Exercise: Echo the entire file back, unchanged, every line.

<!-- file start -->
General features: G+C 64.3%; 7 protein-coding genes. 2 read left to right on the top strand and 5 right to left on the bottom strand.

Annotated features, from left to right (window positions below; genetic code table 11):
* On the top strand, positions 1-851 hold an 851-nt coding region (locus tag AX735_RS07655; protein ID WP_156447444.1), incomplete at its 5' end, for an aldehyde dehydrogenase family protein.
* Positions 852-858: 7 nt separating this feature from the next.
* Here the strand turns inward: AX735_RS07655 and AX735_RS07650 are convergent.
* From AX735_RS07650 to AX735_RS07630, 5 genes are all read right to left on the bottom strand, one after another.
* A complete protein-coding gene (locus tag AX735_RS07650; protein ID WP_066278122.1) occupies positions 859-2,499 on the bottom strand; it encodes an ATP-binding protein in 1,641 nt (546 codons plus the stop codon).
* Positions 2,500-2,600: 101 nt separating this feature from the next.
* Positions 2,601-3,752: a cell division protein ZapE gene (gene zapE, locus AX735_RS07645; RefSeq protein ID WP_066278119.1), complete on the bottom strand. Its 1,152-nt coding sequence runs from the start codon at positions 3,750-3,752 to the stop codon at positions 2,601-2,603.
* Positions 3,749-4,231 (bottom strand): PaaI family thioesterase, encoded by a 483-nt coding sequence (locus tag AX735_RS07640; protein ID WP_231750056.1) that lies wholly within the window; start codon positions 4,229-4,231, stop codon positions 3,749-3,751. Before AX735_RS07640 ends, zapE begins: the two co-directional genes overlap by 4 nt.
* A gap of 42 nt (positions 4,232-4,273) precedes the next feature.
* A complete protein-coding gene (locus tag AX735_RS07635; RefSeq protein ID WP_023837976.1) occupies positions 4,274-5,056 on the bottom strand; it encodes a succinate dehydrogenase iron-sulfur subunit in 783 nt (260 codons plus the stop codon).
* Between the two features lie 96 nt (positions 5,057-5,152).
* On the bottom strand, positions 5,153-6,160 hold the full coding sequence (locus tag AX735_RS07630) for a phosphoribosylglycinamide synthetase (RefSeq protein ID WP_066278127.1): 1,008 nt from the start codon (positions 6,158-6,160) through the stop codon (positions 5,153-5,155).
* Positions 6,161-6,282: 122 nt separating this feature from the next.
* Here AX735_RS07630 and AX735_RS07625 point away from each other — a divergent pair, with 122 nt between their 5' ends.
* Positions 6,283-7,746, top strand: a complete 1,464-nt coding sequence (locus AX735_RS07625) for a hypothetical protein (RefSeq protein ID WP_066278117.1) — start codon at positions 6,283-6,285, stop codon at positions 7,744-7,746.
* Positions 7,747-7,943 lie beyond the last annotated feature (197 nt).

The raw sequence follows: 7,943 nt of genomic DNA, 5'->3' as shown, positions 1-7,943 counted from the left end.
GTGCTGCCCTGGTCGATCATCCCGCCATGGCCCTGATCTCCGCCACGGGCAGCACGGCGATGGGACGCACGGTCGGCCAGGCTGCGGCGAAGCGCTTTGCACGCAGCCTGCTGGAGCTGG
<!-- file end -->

General features: G+C 64.3%; 7 protein-coding genes. 2 read left to right on the top strand and 5 right to left on the bottom strand.

Annotated features, from left to right (window positions below; genetic code table 11):
* On the top strand, positions 1-851 hold an 851-nt coding region (locus tag AX735_RS07655; protein ID WP_156447444.1), incomplete at its 5' end, for an aldehyde dehydrogenase family protein.
* Positions 852-858: 7 nt separating this feature from the next.
* Here the strand turns inward: AX735_RS07655 and AX735_RS07650 are convergent.
* From AX735_RS07650 to AX735_RS07630, 5 genes are all read right to left on the bottom strand, one after another.
* A complete protein-coding gene (locus tag AX735_RS07650; protein ID WP_066278122.1) occupies positions 859-2,499 on the bottom strand; it encodes an ATP-binding protein in 1,641 nt (546 codons plus the stop codon).
* Positions 2,500-2,600: 101 nt separating this feature from the next.
* Positions 2,601-3,752: a cell division protein ZapE gene (gene zapE, locus AX735_RS07645; RefSeq protein ID WP_066278119.1), complete on the bottom strand. Its 1,152-nt coding sequence runs from the start codon at positions 3,750-3,752 to the stop codon at positions 2,601-2,603.
* Positions 3,749-4,231 (bottom strand): PaaI family thioesterase, encoded by a 483-nt coding sequence (locus tag AX735_RS07640; protein ID WP_231750056.1) that lies wholly within the window; start codon positions 4,229-4,231, stop codon positions 3,749-3,751. Before AX735_RS07640 ends, zapE begins: the two co-directional genes overlap by 4 nt.
* A gap of 42 nt (positions 4,232-4,273) precedes the next feature.
* A complete protein-coding gene (locus tag AX735_RS07635; RefSeq protein ID WP_023837976.1) occupies positions 4,274-5,056 on the bottom strand; it encodes a succinate dehydrogenase iron-sulfur subunit in 783 nt (260 codons plus the stop codon).
* Between the two features lie 96 nt (positions 5,057-5,152).
* On the bottom strand, positions 5,153-6,160 hold the full coding sequence (locus tag AX735_RS07630) for a phosphoribosylglycinamide synthetase (RefSeq protein ID WP_066278127.1): 1,008 nt from the start codon (positions 6,158-6,160) through the stop codon (positions 5,153-5,155).
* Positions 6,161-6,282: 122 nt separating this feature from the next.
* Here AX735_RS07630 and AX735_RS07625 point away from each other — a divergent pair, with 122 nt between their 5' ends.
* Positions 6,283-7,746, top strand: a complete 1,464-nt coding sequence (locus AX735_RS07625) for a hypothetical protein (RefSeq protein ID WP_066278117.1) — start codon at positions 6,283-6,285, stop codon at positions 7,744-7,746.
* Positions 7,747-7,943 lie beyond the last annotated feature (197 nt).

The raw sequence follows: 7,943 nt of genomic DNA, 5'->3' as shown, positions 1-7,943 counted from the left end.
GTGCTGCCCTGGTCGATCATCCCGCCATGGCCCTGATCTCCGCCACGGGCAGCACGGCGATGGGACGCACGGTCGGCCAGGCTGCGGCGAAGCGCTTTGCACGCAGCCTGCTGGAGCTGG